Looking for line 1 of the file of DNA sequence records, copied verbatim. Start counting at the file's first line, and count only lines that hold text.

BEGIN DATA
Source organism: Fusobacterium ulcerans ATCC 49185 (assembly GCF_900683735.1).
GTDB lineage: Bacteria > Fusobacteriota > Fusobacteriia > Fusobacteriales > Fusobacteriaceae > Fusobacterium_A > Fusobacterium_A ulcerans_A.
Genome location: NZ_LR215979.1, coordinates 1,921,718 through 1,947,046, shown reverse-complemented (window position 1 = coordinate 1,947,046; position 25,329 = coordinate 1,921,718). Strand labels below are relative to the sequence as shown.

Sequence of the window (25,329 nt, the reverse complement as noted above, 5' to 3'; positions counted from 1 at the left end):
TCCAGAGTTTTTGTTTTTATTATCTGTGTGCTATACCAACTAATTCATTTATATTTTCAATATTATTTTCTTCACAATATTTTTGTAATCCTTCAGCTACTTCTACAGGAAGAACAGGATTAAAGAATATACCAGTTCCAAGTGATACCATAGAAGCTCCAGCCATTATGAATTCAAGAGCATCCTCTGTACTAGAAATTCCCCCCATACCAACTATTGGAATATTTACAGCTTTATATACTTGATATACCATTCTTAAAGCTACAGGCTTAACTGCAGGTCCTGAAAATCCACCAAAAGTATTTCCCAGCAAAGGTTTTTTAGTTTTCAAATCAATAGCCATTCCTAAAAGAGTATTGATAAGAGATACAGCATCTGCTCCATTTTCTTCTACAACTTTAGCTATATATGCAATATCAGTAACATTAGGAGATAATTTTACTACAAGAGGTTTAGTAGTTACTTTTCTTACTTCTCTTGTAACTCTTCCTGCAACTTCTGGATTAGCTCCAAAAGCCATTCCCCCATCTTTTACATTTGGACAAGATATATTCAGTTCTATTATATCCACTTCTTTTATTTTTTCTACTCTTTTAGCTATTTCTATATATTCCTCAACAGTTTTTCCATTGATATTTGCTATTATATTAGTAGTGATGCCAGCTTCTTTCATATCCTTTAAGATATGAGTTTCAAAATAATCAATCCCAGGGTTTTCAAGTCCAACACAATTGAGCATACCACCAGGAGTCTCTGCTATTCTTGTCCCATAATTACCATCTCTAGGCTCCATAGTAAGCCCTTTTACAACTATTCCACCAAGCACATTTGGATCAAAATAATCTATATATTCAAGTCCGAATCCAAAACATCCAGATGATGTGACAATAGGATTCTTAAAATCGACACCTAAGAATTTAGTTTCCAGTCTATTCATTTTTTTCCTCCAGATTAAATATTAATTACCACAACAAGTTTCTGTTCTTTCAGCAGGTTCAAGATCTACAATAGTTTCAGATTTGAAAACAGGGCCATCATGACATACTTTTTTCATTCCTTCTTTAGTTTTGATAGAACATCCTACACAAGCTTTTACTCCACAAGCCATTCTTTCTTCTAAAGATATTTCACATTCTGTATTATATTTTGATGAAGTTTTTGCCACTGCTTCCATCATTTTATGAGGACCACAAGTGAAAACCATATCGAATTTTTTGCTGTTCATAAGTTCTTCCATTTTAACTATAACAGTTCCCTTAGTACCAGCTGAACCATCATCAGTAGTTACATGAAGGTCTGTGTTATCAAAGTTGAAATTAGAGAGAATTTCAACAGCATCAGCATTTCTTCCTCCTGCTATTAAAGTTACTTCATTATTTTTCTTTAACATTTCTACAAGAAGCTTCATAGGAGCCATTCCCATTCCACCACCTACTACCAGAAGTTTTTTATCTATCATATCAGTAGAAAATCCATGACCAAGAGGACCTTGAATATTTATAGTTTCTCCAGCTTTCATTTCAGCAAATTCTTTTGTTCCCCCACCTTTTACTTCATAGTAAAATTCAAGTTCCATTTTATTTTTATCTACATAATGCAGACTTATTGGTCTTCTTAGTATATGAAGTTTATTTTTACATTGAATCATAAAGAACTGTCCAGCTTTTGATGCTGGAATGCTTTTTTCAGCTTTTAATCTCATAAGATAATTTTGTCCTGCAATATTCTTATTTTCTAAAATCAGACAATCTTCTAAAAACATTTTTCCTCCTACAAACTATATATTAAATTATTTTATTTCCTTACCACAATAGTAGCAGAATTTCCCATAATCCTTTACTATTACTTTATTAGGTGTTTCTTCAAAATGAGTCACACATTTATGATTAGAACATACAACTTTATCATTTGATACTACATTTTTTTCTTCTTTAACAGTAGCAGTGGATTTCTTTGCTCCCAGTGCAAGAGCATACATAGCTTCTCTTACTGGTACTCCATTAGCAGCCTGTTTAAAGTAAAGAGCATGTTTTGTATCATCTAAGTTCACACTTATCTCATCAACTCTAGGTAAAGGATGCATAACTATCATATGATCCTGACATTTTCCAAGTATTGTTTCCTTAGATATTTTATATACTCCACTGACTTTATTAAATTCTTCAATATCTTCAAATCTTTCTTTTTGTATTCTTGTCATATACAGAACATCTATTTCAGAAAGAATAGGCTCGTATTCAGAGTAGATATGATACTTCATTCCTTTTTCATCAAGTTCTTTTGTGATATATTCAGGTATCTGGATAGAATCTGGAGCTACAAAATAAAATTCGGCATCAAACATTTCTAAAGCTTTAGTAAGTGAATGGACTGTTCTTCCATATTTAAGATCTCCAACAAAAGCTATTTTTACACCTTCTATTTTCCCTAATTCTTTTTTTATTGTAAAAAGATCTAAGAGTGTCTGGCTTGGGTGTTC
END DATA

Source organism: Fusobacterium ulcerans ATCC 49185 (assembly GCF_900683735.1).